Tomorrow’s Voice

The intersection of AI and voiceover

Image created through the use of Bing Copilot Designer, 2024

By: Joey Seppelt and Raissa Santos

Nathanael Azevedo, a voice actor in the Greater Toronto Area, says he is careful scrolling through open casting websites these days. He fears the possibility that his voice could be stolen.

“It’s the wild west.” – Nathanael Azevedo

Azevedo says dubious postings on these sites will claim to be authentic. But their real intention is to feed your vocal data to a complex algorithm that aims to replicate it.

“You gotta (sic) really pay attention to what these casting calls want from you and what they’re asking from you. Because there is a lot of shady stuff out there.”

Nathanael Azevedo in the recording studio. Photo by Raissa Santos.

He says some sites are cracking down on the issue. But with no copyright protection over his voice, Azevedo and other performers around the world fear they might end up losing value in the entertainment marketplace.

The history

The crossover between voice and machine is not a new development. Synthetic speech has been around for several decades. In 1961, IBM introduced a machine that could recognize sixteen words and nine digits. More than twenty years later, Dennis H. Klatt combined his voice with speech algorithms to create the synthetic voice system used by Stephen Hawking.

The dawn of the 21st century has seen technology further envelop itself into our lives. 2011 saw the emergence of Siri. Other corporations started to take note. Then Alexa and Google Assistant entered the picture. Tasks such as setting timers and answering questions could be activated on demand.

Then came the recent artificial intelligence boom. Statista is forecasting a worldwide annual growth rate of 15.83% for the industry from 2024 – 2030. By 2030, the market value is expected to be $738.80bn.

Google Trends data measuring search terms. A value of 100 is the peak popularity for the term. A value of 50 means that the term is half as popular. Values reflect how many searches have been done for the particular term relative to the total number of searches done on Google.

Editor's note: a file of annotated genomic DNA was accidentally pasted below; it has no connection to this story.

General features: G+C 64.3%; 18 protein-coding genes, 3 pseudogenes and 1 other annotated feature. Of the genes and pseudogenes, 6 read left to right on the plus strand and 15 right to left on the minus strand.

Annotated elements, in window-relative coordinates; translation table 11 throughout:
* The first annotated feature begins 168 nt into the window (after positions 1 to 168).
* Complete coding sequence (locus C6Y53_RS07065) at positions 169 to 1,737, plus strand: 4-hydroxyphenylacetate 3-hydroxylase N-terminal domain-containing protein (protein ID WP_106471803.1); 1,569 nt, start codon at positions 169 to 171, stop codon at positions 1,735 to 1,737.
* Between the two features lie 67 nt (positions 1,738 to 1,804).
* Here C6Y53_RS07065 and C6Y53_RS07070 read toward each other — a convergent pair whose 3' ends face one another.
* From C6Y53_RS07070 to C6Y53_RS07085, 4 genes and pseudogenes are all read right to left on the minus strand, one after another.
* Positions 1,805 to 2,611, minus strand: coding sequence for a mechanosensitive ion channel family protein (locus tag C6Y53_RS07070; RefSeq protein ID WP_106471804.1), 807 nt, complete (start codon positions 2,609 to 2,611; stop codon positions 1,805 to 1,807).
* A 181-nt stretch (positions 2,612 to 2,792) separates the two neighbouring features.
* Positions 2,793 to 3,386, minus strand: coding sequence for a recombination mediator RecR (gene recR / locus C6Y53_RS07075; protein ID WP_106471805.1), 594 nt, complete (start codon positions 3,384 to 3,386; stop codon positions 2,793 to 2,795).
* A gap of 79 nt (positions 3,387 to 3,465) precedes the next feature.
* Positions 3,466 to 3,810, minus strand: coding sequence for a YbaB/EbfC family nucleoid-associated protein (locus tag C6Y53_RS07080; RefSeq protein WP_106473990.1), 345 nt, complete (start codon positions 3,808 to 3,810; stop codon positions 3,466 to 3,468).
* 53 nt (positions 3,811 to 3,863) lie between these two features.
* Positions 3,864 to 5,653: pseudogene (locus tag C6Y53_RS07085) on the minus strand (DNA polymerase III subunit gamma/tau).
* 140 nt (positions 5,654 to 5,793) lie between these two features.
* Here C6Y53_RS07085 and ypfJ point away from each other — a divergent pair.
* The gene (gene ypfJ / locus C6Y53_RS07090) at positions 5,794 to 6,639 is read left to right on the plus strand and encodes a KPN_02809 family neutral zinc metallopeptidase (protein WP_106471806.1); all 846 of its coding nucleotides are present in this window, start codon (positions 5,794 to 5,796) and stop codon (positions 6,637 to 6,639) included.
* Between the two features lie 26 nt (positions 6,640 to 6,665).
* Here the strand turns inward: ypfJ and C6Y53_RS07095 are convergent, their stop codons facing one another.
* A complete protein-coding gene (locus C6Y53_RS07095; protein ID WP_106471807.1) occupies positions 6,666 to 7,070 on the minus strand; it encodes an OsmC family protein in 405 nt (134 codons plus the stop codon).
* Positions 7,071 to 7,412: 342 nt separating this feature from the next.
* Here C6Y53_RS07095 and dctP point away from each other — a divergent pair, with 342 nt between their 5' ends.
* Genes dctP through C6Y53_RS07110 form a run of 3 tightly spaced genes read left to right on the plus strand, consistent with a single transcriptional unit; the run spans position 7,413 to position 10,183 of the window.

With such massive technological developments, the threat of automation is real.

The voiceover industry is being affected by these changes. The process of recording an audiobook with human narration can now be replaced by automated speech algorithms. Same goes for dubbing content in other languages. Why hire a human actor when it is much more profitable to generate different languages through a computer?

What’s being done about this?

Alistair Hepburn, Executive Director of performers’ union ACTRA Toronto, says NIL (name, image, likeness) rights need to be expanded to include voice. He says ACTRA is pushing for the government to include this in the proposed Artificial Intelligence & Data Act.

Alistair Hepburn. Photo from LinkedIn.

Hepburn says these worker protections need to be a worldwide effort. He cites the United States’ “No AI FRAUD Act” and the European Union’s similar propositions.

Because of these developments, he remains cautiously optimistic. He says the government has been willing to engage in talks. But Hepburn also acknowledges that these processes are never quick and easy.

“Just like we protect the corporations and their brands, we need to protect the individuals and their brands. Their name, their image, their likeness, and their voice.”

Polling conducted by PwC asks employees worldwide about their opinions on AI.

Nathanael Azevedo hopes AI can be a tool rather than a hindrance. But he acknowledges that corporations still stand in the way of regulations.

“I hope that there’s a good balance that is eventually found. But I’m not sure we’ll see that for a long time.”


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